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The Iris Nebula.
Lens: RC6 Camera: K3II Photo Location: Pritchard B.C. ISO: 800 Shutter Speed: Above 6s Aperture: F9 
Posted By: aitrus3, 06-25-2021, 11:31 AM

This is the Iris nebula, with better collimation than M51 but not quite perfect still. Square edit, as I missed the framing I was going for.


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06-25-2021, 03:07 PM   #2
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Excellent image.
06-25-2021, 04:14 PM   #3
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Beautiful none the less. A window into the universe.
06-25-2021, 04:30 PM   #4
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Fascinating image, well done.

06-26-2021, 02:50 AM   #5
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QuoteOriginally posted by aitrus3 Quote
This is the Iris nebula, with better collimation than M51 but not quite perfect still. Square edit, as I missed the framing I was going for.

I take it these are the colours as seen and not by combining selective narrow-wavelength filtering? Many academic images are false-coloured to highlight distribution of particular elements in stellar objects for research purposes.
06-26-2021, 03:22 AM - 1 Like   #6
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Amazing! I'd love to get shots like this, but the telescope, tripod and tracker are a big investment. Thanks for sharing! Hopefully there will be some more dark nights with clear skies soon when I can try the astrotracer again.
06-26-2021, 08:44 AM - 1 Like   #7
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QuoteOriginally posted by StiffLegged Quote
I take it these are the colours as seen and not by combining selective narrow-wavelength filtering? Many academic images are false-coloured to highlight distribution of particular elements in stellar objects for research purposes.

This is from the K3II, so it is RGB and not narrowband. You actually wouldn't want to shoot this object in narrowband. It's a bright reflection nebula, so like galaxies, it is considered a broadband target. If you were to use narrowband filters it would cut out a lot of the light that this target emits making it more challenging to capture a decent image.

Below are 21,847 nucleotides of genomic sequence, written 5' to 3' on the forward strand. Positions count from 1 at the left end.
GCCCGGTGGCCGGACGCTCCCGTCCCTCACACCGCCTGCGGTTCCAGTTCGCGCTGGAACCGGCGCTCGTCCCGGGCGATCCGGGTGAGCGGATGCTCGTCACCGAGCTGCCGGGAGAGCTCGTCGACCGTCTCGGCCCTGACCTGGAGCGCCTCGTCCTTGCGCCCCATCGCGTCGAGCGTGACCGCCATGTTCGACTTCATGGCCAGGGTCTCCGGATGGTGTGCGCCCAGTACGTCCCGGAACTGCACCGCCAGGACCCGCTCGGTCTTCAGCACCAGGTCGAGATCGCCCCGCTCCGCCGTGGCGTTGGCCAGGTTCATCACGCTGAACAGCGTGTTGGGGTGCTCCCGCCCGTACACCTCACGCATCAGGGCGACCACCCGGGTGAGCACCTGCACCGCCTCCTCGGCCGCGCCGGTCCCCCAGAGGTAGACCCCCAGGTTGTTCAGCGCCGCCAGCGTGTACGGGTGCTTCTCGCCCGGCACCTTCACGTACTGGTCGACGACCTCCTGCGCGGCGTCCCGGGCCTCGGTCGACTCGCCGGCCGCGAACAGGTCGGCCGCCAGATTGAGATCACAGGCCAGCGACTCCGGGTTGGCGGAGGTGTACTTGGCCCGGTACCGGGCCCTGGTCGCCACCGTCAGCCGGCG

I think this was only around 2hrs worth from my Bortle 3 backyard.

QuoteOriginally posted by RobG Quote
Amazing! I'd love to get shots like this, but the telescope, tripod and tracker are a big investment. Thanks for sharing! Hopefully there will be some more dark nights with clear skies soon when I can try the astrotracer again.
Thanks! Yes the mounts can be an investment. But, you can start to get really nice results with even a move-shoot-move tracker or the Star Adventurer and a telephoto lens. This target is relatively small, smaller than the full moon. But there are many objects that are many times bigger than the full moon and 135mm on a star adventurer would get you amazing images.

06-26-2021, 09:11 AM - 1 Like   #8
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QuoteOriginally posted by aitrus3 Quote
This is from the K3II, so it is RGB and not narrowband. You actually wouldn't want to shoot this object in narrowband. It's a bright reflection nebula, so like galaxies, it is considered a broadband target. If you were to use narrowband filters it would cut out a lot of the light that this target emits making it more challenging to capture a decent image.
I think this was only around 2hrs worth from my Bortle 3 backyard.
Thanks, I hoped it was RGB!
06-26-2021, 11:07 AM   #9
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Nice shot!
06-26-2021, 11:15 PM   #10
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QuoteOriginally posted by aitrus3 Quote
This is the Iris nebula, with better collimation than M51 but not quite perfect still. Square edit, as I missed the framing I was going for.